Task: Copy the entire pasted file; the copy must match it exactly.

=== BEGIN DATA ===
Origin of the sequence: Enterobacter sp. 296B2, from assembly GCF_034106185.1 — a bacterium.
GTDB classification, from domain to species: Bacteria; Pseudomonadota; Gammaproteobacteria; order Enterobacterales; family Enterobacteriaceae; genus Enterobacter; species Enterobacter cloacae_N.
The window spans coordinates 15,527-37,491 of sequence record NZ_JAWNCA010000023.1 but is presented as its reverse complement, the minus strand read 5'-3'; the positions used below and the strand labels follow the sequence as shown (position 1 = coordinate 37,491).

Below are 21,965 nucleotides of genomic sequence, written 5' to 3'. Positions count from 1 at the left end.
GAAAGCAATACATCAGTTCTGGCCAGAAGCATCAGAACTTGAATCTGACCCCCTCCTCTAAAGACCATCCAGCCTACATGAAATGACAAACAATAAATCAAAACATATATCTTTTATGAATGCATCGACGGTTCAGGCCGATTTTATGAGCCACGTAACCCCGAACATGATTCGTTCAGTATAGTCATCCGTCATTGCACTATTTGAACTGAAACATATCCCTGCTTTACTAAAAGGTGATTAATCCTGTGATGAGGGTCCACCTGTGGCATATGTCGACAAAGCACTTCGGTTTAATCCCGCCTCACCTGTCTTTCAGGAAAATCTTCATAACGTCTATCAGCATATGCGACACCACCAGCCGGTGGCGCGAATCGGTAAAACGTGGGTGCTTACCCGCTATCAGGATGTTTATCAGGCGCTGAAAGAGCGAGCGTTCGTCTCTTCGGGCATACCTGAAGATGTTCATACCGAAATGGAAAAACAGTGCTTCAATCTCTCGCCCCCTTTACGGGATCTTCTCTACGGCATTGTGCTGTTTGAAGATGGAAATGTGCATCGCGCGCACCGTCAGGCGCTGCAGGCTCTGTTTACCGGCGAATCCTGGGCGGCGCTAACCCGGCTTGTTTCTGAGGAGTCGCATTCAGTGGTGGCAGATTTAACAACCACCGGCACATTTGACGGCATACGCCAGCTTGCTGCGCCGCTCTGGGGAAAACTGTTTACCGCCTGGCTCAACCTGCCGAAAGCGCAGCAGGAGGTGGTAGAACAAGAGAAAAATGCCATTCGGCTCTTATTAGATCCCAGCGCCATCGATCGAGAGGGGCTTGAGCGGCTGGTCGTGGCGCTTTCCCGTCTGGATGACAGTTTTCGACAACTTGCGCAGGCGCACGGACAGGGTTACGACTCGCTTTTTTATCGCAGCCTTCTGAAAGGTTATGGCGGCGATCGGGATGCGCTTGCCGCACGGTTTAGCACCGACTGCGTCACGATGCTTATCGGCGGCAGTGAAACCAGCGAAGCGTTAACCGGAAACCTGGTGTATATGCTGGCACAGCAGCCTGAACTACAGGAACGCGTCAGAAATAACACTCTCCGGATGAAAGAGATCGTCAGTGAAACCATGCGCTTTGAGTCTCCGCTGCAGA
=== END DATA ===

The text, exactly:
Origin of the sequence: Enterobacter sp. 296B2, from assembly GCF_034106185.1 — a bacterium.
GTDB classification, from domain to species: Bacteria; Pseudomonadota; Gammaproteobacteria; order Enterobacterales; family Enterobacteriaceae; genus Enterobacter; species Enterobacter cloacae_N.
The window spans coordinates 15,527-37,491 of sequence record NZ_JAWNCA010000023.1 but is presented as its reverse complement, the minus strand read 5'-3'; the positions used below and the strand labels follow the sequence as shown (position 1 = coordinate 37,491).

Below are 21,965 nucleotides of genomic sequence, written 5' to 3'. Positions count from 1 at the left end.
GAAAGCAATACATCAGTTCTGGCCAGAAGCATCAGAACTTGAATCTGACCCCCTCCTCTAAAGACCATCCAGCCTACATGAAATGACAAACAATAAATCAAAACATATATCTTTTATGAATGCATCGACGGTTCAGGCCGATTTTATGAGCCACGTAACCCCGAACATGATTCGTTCAGTATAGTCATCCGTCATTGCACTATTTGAACTGAAACATATCCCTGCTTTACTAAAAGGTGATTAATCCTGTGATGAGGGTCCACCTGTGGCATATGTCGACAAAGCACTTCGGTTTAATCCCGCCTCACCTGTCTTTCAGGAAAATCTTCATAACGTCTATCAGCATATGCGACACCACCAGCCGGTGGCGCGAATCGGTAAAACGTGGGTGCTTACCCGCTATCAGGATGTTTATCAGGCGCTGAAAGAGCGAGCGTTCGTCTCTTCGGGCATACCTGAAGATGTTCATACCGAAATGGAAAAACAGTGCTTCAATCTCTCGCCCCCTTTACGGGATCTTCTCTACGGCATTGTGCTGTTTGAAGATGGAAATGTGCATCGCGCGCACCGTCAGGCGCTGCAGGCTCTGTTTACCGGCGAATCCTGGGCGGCGCTAACCCGGCTTGTTTCTGAGGAGTCGCATTCAGTGGTGGCAGATTTAACAACCACCGGCACATTTGACGGCATACGCCAGCTTGCTGCGCCGCTCTGGGGAAAACTGTTTACCGCCTGGCTCAACCTGCCGAAAGCGCAGCAGGAGGTGGTAGAACAAGAGAAAAATGCCATTCGGCTCTTATTAGATCCCAGCGCCATCGATCGAGAGGGGCTTGAGCGGCTGGTCGTGGCGCTTTCCCGTCTGGATGACAGTTTTCGACAACTTGCGCAGGCGCACGGACAGGGTTACGACTCGCTTTTTTATCGCAGCCTTCTGAAAGGTTATGGCGGCGATCGGGATGCGCTTGCCGCACGGTTTAGCACCGACTGCGTCACGATGCTTATCGGCGGCAGTGAAACCAGCGAAGCGTTAACCGGAAACCTGGTGTATATGCTGGCACAGCAGCCTGAACTACAGGAACGCGTCAGAAATAACACTCTCCGGATGAAAGAGATCGTCAGTGAAACCATGCGCTTTGAGTCTCCGCTGCAGA